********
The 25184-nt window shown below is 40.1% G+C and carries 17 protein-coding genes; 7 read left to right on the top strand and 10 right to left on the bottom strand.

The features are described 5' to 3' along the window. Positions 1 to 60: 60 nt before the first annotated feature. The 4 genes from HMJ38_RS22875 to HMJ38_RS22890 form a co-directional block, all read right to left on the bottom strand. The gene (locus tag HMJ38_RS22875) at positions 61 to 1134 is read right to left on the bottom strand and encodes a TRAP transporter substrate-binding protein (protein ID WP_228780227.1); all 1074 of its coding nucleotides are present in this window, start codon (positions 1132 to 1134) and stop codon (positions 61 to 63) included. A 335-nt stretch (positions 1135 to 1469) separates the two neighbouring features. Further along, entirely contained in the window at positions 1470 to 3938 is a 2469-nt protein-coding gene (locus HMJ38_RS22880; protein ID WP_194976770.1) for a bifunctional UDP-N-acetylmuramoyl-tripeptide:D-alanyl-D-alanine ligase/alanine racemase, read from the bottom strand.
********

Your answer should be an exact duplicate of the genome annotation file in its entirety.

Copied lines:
The 25184-nt window shown below is 40.1% G+C and carries 17 protein-coding genes; 7 read left to right on the top strand and 10 right to left on the bottom strand.

The features are described 5' to 3' along the window. Positions 1 to 60: 60 nt before the first annotated feature. The 4 genes from HMJ38_RS22875 to HMJ38_RS22890 form a co-directional block, all read right to left on the bottom strand. The gene (locus tag HMJ38_RS22875) at positions 61 to 1134 is read right to left on the bottom strand and encodes a TRAP transporter substrate-binding protein (protein ID WP_228780227.1); all 1074 of its coding nucleotides are present in this window, start codon (positions 1132 to 1134) and stop codon (positions 61 to 63) included. A 335-nt stretch (positions 1135 to 1469) separates the two neighbouring features. Further along, entirely contained in the window at positions 1470 to 3938 is a 2469-nt protein-coding gene (locus HMJ38_RS22880; protein ID WP_194976770.1) for a bifunctional UDP-N-acetylmuramoyl-tripeptide:D-alanyl-D-alanine ligase/alanine racemase, read from the bottom strand.